Finding solutions to plastic pollution
12 August 2020
Single-use plastic pollution is one of the most important issues facing the world today. Learn how Boots is stepping forward to reduce its plastics footprint.
It’s almost impossible to imagine a world without plastic.
It’s in the products we use to get ready each morning. It’s in the coffee-to-go cup we purchase during our hectic commute. It’s in the carrier bags we use to pick up our groceries at the end of a busy day. But how many of us stop to think about the impact our daily routine has on the planet?
Here at Boots UK, we’re committed to promoting a healthy planet. Learn about some of the steps we’re taking on our mission to become more sustainable.
That’s a WRAP
From as early as the Victorian era, Boots has been committed to operating as a responsible business. In the 1880s, its perfumes, soaps and bath crystals were often packaged in reusable glass bottles, stoneware pots and metal tins to help reduce the need for new packaging.
Today this legacy remains the same. From 2017, Boots became one of the first pharmacy, health and beauty retailers to stop the manufacturing and sale of rinse-off personal care products containing plastic microbeads. Additionally, the company signed the UK Plastics Pact led by WRAP, pledging to take action against problematic or unnecessary single-use plastics.
With a focus on our purpose-driven brands, Liz Earle launched its CICA Restore Skin Paste in September 2018, which is packaged in a fully recyclable aluminium tube and card carton, and Boots has an owned-brand range of biodegradable and plastic-free baby, face and hand wipes, which are set to remove at least 200 metrics tonnes of plastic per year1.
For eco-conscious shoppers looking to replace their bathroom products with sustainable alternatives, Boots owned-brand cotton buds have transitioned from plastic to rolled paper, and its affordable range of feminine hygiene products now uses 40 percent less plastic in the outer wrapping of its sanitary towels. Also designed to reduce the impact on the environment even further, its 97% plant-based applicator compact tampons avoid the use of fossil fuels in the manufacturing process.
Boots own-brand biodegradable wipes
Bottle it up
A recent survey by UK market research company, OnePoll, showed that 7.7 billion plastic water bottles are being used each year in the UK – a number Boots UK aims to reduce through the innovative “Rehydration Station” at its revolutionary Covent Garden, Sheffield Meadowhall and Bicester Shopping Park stores2. Customers can use the station to fill up their own water bottle, or pick up a “bottle for life” and refill it free of charge. Between June 2019 and July 2020, customers have helped save more than 34,000 plastic bottles at the Covent Garden store alone.
The Rehydration Station at our Covent Garden store
But why stop at water?
Earlier this year, Boots became one of the first retailers to bring tights made from plastic bottles to the high street. Each pair of sustainable tights are made from around four plastic bottles, which are shredded into micro-particles, melted down and spun into yarn. The yarn is then knitted to produce comfortable and durable tights that stand the test of time and use no nylon - a fantastic example of green technology.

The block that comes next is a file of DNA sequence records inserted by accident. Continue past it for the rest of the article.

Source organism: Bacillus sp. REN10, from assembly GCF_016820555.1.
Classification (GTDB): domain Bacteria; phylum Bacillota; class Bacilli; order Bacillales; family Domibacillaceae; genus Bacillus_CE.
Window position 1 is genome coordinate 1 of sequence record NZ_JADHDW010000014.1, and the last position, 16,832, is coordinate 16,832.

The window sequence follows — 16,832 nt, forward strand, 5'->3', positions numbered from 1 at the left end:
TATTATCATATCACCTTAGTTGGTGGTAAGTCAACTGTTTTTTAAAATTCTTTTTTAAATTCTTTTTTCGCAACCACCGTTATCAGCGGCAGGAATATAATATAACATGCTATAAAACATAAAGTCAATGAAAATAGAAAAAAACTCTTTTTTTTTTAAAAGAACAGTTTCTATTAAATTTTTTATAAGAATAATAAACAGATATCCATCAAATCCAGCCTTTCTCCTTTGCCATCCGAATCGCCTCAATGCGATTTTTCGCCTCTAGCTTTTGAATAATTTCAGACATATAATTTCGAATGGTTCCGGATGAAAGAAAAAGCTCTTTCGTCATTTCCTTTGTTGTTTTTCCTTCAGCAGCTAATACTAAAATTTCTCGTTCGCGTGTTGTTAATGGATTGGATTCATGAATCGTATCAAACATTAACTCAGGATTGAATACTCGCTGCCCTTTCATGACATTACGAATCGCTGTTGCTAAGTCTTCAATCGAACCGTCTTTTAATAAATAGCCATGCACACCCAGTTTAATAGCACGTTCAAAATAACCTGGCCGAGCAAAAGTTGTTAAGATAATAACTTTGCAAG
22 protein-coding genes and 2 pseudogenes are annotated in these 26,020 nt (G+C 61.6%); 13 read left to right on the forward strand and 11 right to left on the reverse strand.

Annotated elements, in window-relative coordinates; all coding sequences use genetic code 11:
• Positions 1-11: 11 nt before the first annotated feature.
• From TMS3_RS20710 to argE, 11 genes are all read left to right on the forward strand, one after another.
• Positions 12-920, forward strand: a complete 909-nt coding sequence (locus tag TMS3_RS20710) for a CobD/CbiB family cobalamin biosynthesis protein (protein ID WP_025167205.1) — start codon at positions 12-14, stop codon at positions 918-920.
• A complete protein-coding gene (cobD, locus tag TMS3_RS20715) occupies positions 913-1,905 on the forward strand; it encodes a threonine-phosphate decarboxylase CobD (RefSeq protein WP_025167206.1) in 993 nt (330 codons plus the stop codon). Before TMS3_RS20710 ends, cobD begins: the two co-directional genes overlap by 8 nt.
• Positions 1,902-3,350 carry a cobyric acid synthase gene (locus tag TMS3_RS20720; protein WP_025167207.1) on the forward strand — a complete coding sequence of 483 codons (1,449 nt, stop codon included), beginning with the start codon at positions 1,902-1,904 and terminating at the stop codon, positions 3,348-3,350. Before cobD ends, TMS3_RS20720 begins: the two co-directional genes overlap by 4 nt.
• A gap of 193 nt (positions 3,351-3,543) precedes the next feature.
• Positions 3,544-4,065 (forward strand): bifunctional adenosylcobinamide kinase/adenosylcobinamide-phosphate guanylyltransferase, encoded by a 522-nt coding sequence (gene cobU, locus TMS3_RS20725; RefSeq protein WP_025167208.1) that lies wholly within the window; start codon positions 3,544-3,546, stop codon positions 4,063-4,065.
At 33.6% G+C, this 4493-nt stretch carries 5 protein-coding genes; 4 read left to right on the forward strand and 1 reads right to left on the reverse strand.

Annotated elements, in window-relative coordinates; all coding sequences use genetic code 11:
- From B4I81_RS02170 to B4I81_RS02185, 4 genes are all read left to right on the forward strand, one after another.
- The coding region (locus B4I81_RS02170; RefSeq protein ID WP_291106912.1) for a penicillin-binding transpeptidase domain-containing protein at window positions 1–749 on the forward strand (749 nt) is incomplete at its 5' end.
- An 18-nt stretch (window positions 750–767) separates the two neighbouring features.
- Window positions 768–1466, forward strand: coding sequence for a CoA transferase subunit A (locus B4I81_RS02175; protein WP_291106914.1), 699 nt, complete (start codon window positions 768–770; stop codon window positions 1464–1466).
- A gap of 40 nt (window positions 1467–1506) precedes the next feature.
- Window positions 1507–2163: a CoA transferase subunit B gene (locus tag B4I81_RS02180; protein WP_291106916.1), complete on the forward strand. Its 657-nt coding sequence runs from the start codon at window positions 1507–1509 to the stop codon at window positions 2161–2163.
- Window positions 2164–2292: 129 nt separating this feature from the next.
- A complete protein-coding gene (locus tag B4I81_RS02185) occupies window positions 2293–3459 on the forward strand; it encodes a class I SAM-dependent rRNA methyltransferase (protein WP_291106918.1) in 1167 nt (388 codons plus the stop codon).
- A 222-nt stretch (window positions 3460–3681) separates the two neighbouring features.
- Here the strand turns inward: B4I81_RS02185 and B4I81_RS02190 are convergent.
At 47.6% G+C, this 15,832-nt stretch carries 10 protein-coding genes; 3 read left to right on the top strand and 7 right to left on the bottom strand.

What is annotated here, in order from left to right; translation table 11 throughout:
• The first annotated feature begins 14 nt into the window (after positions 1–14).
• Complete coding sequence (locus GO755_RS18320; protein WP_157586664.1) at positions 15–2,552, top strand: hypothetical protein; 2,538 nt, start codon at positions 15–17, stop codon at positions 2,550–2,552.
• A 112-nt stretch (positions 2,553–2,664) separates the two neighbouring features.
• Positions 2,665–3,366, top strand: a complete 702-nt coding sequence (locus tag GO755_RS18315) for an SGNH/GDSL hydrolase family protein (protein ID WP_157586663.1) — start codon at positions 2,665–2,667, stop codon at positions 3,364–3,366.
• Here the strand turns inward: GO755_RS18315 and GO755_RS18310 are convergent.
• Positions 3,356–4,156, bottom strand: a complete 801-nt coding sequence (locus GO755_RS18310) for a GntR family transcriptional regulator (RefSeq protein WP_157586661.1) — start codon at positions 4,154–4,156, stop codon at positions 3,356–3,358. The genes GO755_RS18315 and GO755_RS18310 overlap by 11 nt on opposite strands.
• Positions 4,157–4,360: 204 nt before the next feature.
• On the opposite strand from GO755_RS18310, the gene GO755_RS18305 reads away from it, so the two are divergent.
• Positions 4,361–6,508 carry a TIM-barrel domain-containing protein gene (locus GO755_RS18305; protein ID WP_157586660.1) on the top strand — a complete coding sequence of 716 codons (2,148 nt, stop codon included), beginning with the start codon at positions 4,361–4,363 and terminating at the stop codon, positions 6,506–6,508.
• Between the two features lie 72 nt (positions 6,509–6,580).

It’s in the bag
In 2019, Boots became the first national pharmacy, health and beauty retailer in the UK to replace its plastic bags with unbleached (brown) paper carrier bags as standard.
Now when customers visit the checkout, they’re greeted with a bag made from Forest Stewardship Council (FSC)-certified recycled brown paper that’s printed with water-based ink. To make it even easier to recycle the bag when they get home, each bag also displays the on-pack recycling label.
Not only has this milestone helped remove more than 9003 metrics tons of plastic from Boots store operations in the first year, but £129,928.474 has been raised for Boots UK’s long-term charity partner, BBC Children in Need, from any profits of the brown paper bags.
Boots UK’s local pharmacies are also prescribing a more sustainable future. Patients can now receive their medicines in brown paper bags when they collect their prescriptions in-store, and as of March 2020, the more than 10 million Boots prescription bags sent from its Dispensing Support Pharmacy in Preston, England each year, are now made using 100 percent compostable material.
For those who prefer to shop online, Boots has also reduced the plastic packaging used in its Boots.com deliveries by 76 percent, which is expected to save 136 tonnes of plastic every year5. Boots aims to be 100 percent plastic-free in its online deliveries by the end of 2021, continuing to support its mission to become more sustainable.
Boots pharmacy brown paper bags
1 Boots data taken from 12 August 2018 to 10 August 2019
2 Prior to social distancing regulations
3 Based on 2018 carrier bag usage
4 For the year ending 6 April 2020
5 Based on 2018-2019 plastic packaging usage